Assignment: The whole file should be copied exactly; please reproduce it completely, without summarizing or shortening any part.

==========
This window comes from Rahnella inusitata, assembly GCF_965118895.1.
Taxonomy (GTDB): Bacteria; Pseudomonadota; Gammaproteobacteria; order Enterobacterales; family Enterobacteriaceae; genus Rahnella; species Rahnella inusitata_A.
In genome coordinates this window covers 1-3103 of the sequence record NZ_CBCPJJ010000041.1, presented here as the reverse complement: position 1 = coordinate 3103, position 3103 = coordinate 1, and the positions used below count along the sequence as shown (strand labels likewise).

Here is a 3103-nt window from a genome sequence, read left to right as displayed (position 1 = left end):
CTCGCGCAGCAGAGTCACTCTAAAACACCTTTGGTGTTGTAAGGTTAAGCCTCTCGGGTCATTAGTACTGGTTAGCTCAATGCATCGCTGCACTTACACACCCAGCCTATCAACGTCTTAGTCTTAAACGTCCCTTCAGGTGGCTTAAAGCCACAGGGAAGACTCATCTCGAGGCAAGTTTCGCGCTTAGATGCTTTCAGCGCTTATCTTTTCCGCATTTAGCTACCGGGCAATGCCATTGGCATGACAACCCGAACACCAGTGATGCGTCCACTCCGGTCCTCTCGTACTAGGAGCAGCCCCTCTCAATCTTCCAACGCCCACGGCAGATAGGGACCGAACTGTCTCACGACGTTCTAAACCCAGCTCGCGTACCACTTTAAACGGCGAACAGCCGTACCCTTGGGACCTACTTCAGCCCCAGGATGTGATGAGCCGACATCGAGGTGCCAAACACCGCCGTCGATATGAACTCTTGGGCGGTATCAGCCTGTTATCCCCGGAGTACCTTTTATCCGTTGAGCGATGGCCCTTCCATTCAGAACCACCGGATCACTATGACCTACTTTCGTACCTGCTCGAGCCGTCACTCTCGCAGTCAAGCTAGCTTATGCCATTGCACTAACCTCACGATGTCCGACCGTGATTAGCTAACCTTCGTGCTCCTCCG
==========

This window comes from Rahnella inusitata, assembly GCF_965118895.1.
Taxonomy (GTDB): Bacteria; Pseudomonadota; Gammaproteobacteria; order Enterobacterales; family Enterobacteriaceae; genus Rahnella; species Rahnella inusitata_A.
In genome coordinates this window covers 1-3103 of the sequence record NZ_CBCPJJ010000041.1, presented here as the reverse complement: position 1 = coordinate 3103, position 3103 = coordinate 1, and the positions used below count along the sequence as shown (strand labels likewise).

Here is a 3103-nt window from a genome sequence, read left to right as displayed (position 1 = left end):
CTCGCGCAGCAGAGTCACTCTAAAACACCTTTGGTGTTGTAAGGTTAAGCCTCTCGGGTCATTAGTACTGGTTAGCTCAATGCATCGCTGCACTTACACACCCAGCCTATCAACGTCTTAGTCTTAAACGTCCCTTCAGGTGGCTTAAAGCCACAGGGAAGACTCATCTCGAGGCAAGTTTCGCGCTTAGATGCTTTCAGCGCTTATCTTTTCCGCATTTAGCTACCGGGCAATGCCATTGGCATGACAACCCGAACACCAGTGATGCGTCCACTCCGGTCCTCTCGTACTAGGAGCAGCCCCTCTCAATCTTCCAACGCCCACGGCAGATAGGGACCGAACTGTCTCACGACGTTCTAAACCCAGCTCGCGTACCACTTTAAACGGCGAACAGCCGTACCCTTGGGACCTACTTCAGCCCCAGGATGTGATGAGCCGACATCGAGGTGCCAAACACCGCCGTCGATATGAACTCTTGGGCGGTATCAGCCTGTTATCCCCGGAGTACCTTTTATCCGTTGAGCGATGGCCCTTCCATTCAGAACCACCGGATCACTATGACCTACTTTCGTACCTGCTCGAGCCGTCACTCTCGCAGTCAAGCTAGCTTATGCCATTGCACTAACCTCACGATGTCCGACCGTGATTAGCTAACCTTCGTGCTCCTCCG